Women Rally After Claim That Toomey Staffer Called ‘Menstruation’ A Vulgar Word
A small group of women camped out in Station Square Wednesday with an SUV filled with feminine hygiene products and read from the 45-year-old seminal women’s health book Our Bodies, Ourselves.
The event outside of Republican Sen. Pat Toomey’s Pittsburgh office in The Landmarks Building was in response to a report from a supporter of Planned Parenthood who told the organization that when she used the word “menstruation” while speaking to a member of Toomey’s staff, she was scolded for using vulgar language before the staff member hung up.
“We are tax payers. We are paying for him to be here. And while not all of us may have voted for him he represents all of us and he should be looking out for his constituents,” said Jessica Semler, public affairs director for Planned Parenthood of Western Pennsylvania.
Toomey voted to repeal the Affordable Care Act and said he would vote to pull federal funding from Planned Parenthood.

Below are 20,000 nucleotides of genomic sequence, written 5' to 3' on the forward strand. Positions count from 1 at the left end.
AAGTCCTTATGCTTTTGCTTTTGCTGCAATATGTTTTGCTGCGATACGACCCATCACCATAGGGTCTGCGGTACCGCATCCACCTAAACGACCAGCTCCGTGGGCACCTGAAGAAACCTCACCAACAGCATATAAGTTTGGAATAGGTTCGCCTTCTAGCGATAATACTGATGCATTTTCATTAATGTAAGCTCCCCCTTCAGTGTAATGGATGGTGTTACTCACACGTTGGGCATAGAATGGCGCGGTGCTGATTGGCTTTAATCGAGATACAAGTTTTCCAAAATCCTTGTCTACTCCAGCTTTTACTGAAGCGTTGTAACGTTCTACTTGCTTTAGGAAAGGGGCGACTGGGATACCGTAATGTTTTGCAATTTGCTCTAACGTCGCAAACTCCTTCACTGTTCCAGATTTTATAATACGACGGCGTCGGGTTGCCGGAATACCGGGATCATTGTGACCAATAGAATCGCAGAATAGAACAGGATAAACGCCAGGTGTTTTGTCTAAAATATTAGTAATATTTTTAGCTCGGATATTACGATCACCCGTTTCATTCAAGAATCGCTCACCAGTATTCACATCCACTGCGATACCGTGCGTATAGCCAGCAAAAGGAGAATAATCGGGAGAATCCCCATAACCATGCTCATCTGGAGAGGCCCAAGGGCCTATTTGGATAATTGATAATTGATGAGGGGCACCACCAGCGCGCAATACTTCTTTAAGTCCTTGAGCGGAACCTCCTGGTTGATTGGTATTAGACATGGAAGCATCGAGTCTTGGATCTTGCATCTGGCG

“We believe if you are going to legislate it, you ought to be able to say it,” said Erin Kramer, executive director of One Pittsburgh, who was at the rally. “If you can’t use your big-girl words then you shouldn’t be in a position to take funding away from people who can.”
Toomey’s office did not directly respond to the complaint about linking the word menstruation with vulgarity, but did issue a statement saying the senator has and will continue to listen to input from constituents.
The women at the event were encouraged to continue to write letters, send emails and call Toomey’s office asking him not to defund Planned Parenthood.
Semler said the organization is focused on preserving federal funding and not on building a back-up plan.
“In the 100 years that Planned Parenthood has been around we’ve been through lots of different fights and this is another fight that we believe we’re going to end up winning,” Semler said. “Our doors are going to stay open no matter what, because people need us.”
The donated goods were sent to the Pittsburgh-based nonprofit On The Spot, which provides “supplies for local schools to hand out to girls who find themselves unsupplied and ‘on the spot’” during their periods.